In terms of low-cost manufacturing, Vietnam, in particular, has made great strides as a manufacturing hub attracting significant investment from foreign businesses. Manufacturing accounts for 25 percent of its total GDP. Over the years, Myanmar too has grown into a manufacturing base for industries producing textiles and garments, food and beverages and construction materials. Similarly, Cambodia, Lao PDR, and the Philippines have shown a significant potential in their manufacturing activities. The average monthly wage of a manufacturing worker in these countries is considerably lower in comparison to other manufacturing hubs in Asia, such as China.

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Philippines Under Duterte: Opportunities and Risks

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By Evonne Chiu and Benedict Alibasa at Grapevine Asia Partners

ASEAN Briefing- Philippines Opportunities and Risks Under Duterte

Economic Growth Under Duterte

In spite of President Rodrigo Duterte’s controversial ‘war on drugs’ and his acerbic language towards his critics, the Philippine economy continues to register robust growth. Latest economic data show that the Philippines’ gross domestic product (GDP) grew by 6.7% in 2017, marking the seventh straight year of GDP growth of more than 6%. Although the 2017 GDP growth was slightly below the 6.9% growth recorded in 2016, the Philippines remains one of Asia’s fastest-growing economies, only trailing behind China’s 6.9% and Vietnam’s 6.8%.

The 6.7% growth of last year was partly anchored by the government’s increased public spending. Data from the Philippine Statistics Authority (PSA) show that public construction posted a 12.6% growth in the third quarter of 2017. A primary driver of growth in public spending is Duterte’s ‘Build, Build, Build’ program. Improved public spending was also driven by higher utilization of cash allocation by government agencies.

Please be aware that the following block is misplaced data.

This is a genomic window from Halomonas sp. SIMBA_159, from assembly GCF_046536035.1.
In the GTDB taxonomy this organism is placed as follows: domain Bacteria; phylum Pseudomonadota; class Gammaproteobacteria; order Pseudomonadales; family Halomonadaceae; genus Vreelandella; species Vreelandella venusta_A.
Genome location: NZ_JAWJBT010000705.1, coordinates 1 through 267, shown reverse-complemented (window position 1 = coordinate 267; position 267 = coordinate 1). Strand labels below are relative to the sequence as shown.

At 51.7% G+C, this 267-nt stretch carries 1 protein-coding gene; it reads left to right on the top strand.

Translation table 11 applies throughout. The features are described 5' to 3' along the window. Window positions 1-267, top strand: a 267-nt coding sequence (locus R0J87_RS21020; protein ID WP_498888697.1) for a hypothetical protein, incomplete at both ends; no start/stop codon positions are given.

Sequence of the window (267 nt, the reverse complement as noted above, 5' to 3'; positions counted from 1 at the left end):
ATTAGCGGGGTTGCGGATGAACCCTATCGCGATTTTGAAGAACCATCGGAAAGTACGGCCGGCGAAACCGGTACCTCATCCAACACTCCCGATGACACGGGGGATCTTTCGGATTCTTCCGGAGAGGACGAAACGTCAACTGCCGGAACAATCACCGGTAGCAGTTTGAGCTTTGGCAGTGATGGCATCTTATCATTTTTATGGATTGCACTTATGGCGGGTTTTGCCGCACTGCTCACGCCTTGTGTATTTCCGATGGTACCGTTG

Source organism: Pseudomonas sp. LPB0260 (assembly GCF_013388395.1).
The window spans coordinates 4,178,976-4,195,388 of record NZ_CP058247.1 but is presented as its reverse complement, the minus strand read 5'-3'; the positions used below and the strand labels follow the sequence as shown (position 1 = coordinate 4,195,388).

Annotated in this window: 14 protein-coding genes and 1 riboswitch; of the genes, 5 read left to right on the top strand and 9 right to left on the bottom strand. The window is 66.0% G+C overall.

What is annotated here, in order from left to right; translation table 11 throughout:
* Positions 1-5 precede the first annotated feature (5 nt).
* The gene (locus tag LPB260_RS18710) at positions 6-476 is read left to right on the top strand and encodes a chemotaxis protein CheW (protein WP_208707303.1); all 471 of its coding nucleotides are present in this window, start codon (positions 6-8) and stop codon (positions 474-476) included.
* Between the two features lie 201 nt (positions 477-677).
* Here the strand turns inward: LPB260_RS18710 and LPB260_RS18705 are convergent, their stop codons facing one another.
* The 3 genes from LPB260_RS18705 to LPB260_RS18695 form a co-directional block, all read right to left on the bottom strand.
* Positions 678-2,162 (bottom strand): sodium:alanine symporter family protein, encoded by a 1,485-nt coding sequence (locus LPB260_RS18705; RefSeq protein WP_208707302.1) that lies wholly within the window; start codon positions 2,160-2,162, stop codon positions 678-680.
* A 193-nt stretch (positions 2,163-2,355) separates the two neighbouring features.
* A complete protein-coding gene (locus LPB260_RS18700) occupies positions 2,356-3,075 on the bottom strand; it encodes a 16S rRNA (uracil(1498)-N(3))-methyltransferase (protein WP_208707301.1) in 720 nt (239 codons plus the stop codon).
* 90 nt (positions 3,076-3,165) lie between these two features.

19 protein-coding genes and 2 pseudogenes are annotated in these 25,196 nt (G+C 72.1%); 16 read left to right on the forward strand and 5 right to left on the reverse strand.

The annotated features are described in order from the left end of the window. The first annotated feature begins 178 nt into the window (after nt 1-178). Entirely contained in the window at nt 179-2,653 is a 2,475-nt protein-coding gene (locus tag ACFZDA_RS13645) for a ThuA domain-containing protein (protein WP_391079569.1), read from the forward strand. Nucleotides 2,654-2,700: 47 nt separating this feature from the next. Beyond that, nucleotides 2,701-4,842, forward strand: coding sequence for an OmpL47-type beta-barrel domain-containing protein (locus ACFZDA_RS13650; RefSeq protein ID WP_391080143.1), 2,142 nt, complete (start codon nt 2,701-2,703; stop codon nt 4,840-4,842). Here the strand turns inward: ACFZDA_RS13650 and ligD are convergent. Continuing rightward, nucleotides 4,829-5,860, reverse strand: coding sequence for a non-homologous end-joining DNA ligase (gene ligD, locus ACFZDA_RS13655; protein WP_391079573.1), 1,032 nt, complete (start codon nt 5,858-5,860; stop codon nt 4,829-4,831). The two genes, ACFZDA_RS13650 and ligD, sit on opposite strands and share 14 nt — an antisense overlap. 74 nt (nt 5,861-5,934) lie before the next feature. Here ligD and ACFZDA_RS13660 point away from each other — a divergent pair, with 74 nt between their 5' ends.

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Indonesia’s Investment Outlook for 2018

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By: Vasundhara Rastogi

ASEAN Briefing-  Indonesias Investment Outlook for 2018

Strategically positioned along major sea lines connecting East Asia, South Asia, and Oceania, Indonesia holds a natural appeal for foreign investors. The country is the largest archipelago in the world, consisting of five main islands – Java, Sumatra, Kalimantan, Sulawesi, and Papua – and about 30 smaller archipelagos totaling approximately 17,508 islands. Aside from its geographical reach to major international markets, the country houses over 250 million people offering a viable domestic market for investors. In addition, the country has relatively low wage rates, which provide a cost-effective source of manpower for investors.

Economy

Indonesia is rich in natural resources, mainly energy fuels, minerals, and abundant forests that provide important raw materials for industry, thereby offering a comparative advantage for investment. Apart from natural resources, the services and industrial sectors are key economic drivers, accounting for 46 percent and 40 percent of the country’s total GDP, respectively.

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Managing Trade Secrets in Thailand

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By: South-East Asia IPR SME Helpdesk

ASEAN Briefing-Managing Trade Secrets in Thailand (003)

Trade secrets are a highly valuable form of intellectual property that nearly all businesses in all industries and sectors possess. However, they are frequently overlooked by businesses, partly because there is confusion about what actually constitutes a trade secret. So what is a trade secret?